Ironman 70.3 Chattanooga marked my first return to real racing—and by “real,” I mean back competing against some of the best triathletes in the world—since being hit by a car last September. I had performed a test run, competing at a smaller Olympic distance race about a month before this one, but there were still many, many questions about my fitness level; my performance; and, most importantly, my confidence and psyche.
My training leading into 70.3 Chattanooga had been largely low key. I had accumulated a solid amount of volume, but after so many months without focused training while my body recovered from all of the injuries stemming from the accident, most of the work that I had put in to date was largely aerobic in nature. Put simply, just pure base training. Obviously, base work is highly integral to overall fitness level and serves as the foundation for high performance, but heading into a race without incorporating any intensity whatsoever doesn’t instill the type of confidence in your ability that promotes being “race ready.” As such, there were several question marks leading into the event, both physically and mentally.
Race morning brought with it a decent amount of wind, creating some unexpected chop in the otherwise
usually calm Tennessee River. The swim was a source of a large amount of concern for me. In early April, after countless months of physical therapy had failed to rehabilitate my shoulder that was injured in the accident, an MRI revealed that I have a torn rotator cuff. Surgery will likely be required, but after so many months away from racing, I simply could not afford to take another year devoted to recovery from my injuries. Therefore, pain management is the chosen solution for now.
The injury saps a fair bit of power from my swim stroke, so I wasn’t sure how well I would swim amidst the flailing arms and legs of the other professionals vying for position in the opening meters. I found a good rhythm as we swam upstream before making a u-turn to head down the river. However, as we rounded the turn buoy, I simply did not have the power to surge and stay on the feet of the swimmer in front of me. As a result, I lost the lead pack and ended up exiting about 90 seconds down on the leaders. Not a great outcome, but not disastrous either.
After a quick transition, it was onto the bike for 56 miles of rolling terrain. The strategy here was pretty simple: stick to my plan. With only base riding miles under my belt, this event was not the time to get caught up in race tactics, surges and the like. A smooth, steady effort was the only way I would likely have any legs to run on for the half-marathon.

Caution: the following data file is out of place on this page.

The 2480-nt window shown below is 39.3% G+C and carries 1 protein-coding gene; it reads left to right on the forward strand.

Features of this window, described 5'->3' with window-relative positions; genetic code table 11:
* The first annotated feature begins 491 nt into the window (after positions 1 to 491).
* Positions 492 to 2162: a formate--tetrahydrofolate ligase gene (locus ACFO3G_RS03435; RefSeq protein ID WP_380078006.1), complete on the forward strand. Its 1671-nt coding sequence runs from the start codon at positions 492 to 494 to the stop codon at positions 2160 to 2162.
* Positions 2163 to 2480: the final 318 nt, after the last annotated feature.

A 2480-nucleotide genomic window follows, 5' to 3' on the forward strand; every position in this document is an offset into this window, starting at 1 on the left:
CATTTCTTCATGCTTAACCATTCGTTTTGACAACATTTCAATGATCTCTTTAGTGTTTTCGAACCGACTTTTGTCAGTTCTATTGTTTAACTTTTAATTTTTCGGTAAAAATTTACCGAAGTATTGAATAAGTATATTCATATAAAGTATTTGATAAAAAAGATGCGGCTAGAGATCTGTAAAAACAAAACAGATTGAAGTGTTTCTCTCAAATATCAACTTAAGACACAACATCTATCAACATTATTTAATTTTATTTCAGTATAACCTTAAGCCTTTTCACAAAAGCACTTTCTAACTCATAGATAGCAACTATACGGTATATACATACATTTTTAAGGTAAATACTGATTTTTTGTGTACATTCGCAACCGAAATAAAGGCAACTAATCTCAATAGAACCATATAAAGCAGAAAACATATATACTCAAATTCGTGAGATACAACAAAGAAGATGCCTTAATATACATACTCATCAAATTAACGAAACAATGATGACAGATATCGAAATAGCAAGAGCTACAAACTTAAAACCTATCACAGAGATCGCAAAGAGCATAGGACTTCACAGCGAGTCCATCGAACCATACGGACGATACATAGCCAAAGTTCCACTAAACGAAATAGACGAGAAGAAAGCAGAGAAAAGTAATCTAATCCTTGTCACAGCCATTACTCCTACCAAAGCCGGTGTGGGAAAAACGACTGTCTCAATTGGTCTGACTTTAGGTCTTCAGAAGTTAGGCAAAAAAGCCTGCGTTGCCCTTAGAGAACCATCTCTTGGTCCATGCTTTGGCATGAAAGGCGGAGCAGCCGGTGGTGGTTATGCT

I never felt very good at all on the bike, so I simply focused on staying within myself and just getting the best out of what I had on the day. Sadly, my regular health struggles have forced me to get used to this type of situation. I rode solo for a large portion of the ride, with only a few miles spent working my way through a group, so I didn’t really have any idea what was going on up the road ahead of me. Much to my surprise, however, when I entered the second transition someone informed me that, while Sebastian Kienle and Sam Appleton were off the front, I was still only 90 seconds down on the main pack in 9th place. Somehow, despite not feeling great, I had minimized the damage and stayed even with the group on the ride.
I set off on the run still not feeling solid, but found a pace that, while not fast, seemed to be sustainable for 13.1 miles. On the two-lap course, I figured I would have an opportunity to see whether I was making up any ground. I picked off only one spot on the first lap, but all of the sudden the body started coming around and feeling good at mile 9. My health issues create some odd responses in my body (after all, who starts to feel good at mile 9 of a half-Ironman??), but I simply was pleased to finally have some legs. Using this newfound energy, I was able to finish strong on the back half of the run and, surprisingly, move my way into 4th place with the third-fastest run of the day.
As I crossed the finish line, I would be lying if I said I wasn’t surprised. I didn’t put any limitations on what I could accomplish in this first race back, but by the same token, nothing to date had indicated that one step off the podium was a possibility. And given where I sat just a few months prior, toiling through weeks and weeks of physical therapy wondering if I would ever return to full health, I was more than pleased with this finish.
There is still plenty of work to be done, but my result at 70.3 Chattanooga was a strong first step. And for someone who wasn’t even sure he would continue in the sport, this finish was a great indication that I have not made a massive mistake to dive back into the sport.
Next up is Ironman 70.3 Raleigh in two weeks. One step at a time…